Over the years, South Dakota has been blessed with some great lawyers who stepped forward and accepted the obligation to serve and lead in our legislature. I personally witnessed this when interning for the late Joe Barnett in 1985. We are grateful that there are lawyers who have been and are now willing to serve. However, as a profession, we have to do a better job of accepting this responsibility. More lawyers need to make the commitment to follow the lead of people like David Lust who is finishing his fourth and final term in the South Dakota House of Representatives where he has not only been a leader, but a tribute to our profession. A great deal of gratitude is owed to David for his work and here are his words about his experience.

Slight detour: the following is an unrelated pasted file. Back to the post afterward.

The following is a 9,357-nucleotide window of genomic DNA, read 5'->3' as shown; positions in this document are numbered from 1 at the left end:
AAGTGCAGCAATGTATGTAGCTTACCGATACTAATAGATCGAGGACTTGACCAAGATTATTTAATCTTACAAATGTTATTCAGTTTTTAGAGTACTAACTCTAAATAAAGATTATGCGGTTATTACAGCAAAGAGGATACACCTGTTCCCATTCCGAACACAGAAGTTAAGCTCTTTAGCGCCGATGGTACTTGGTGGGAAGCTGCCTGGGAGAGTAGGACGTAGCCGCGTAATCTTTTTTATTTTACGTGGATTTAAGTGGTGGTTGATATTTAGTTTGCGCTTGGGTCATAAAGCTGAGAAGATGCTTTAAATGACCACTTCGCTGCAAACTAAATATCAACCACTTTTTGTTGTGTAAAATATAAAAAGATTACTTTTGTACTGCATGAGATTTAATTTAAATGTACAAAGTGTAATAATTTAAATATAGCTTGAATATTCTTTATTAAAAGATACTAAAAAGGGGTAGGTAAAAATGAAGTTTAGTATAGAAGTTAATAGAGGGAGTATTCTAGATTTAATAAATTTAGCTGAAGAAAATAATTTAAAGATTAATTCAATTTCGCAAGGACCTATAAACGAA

My first run for the legislature eight years ago was somewhat impulsive. I was not terribly active in politics prior to that time but kept abreast of what was happening in Pierre and DC. At the time I decided to run I had no idea I would serve for eight years, six of it in leadership positions, and devote so much time and energy to it. Like the boiling frog it kind of snuck up on me.
As I look back on the last eight years I believe it was a worthwhile endeavor. Service in the legislature is intellectually stimulating and engaging. While at times the rigors of maintaining a law practice, attending to family duties, and dealing with policy and political issues was daunting it was mostly manageable. My law partners and associates at Gunderson, Palmer were supportive and willing to help in every way. Without them, a great legal assistant, and a cooperative spouse it would not have been possible.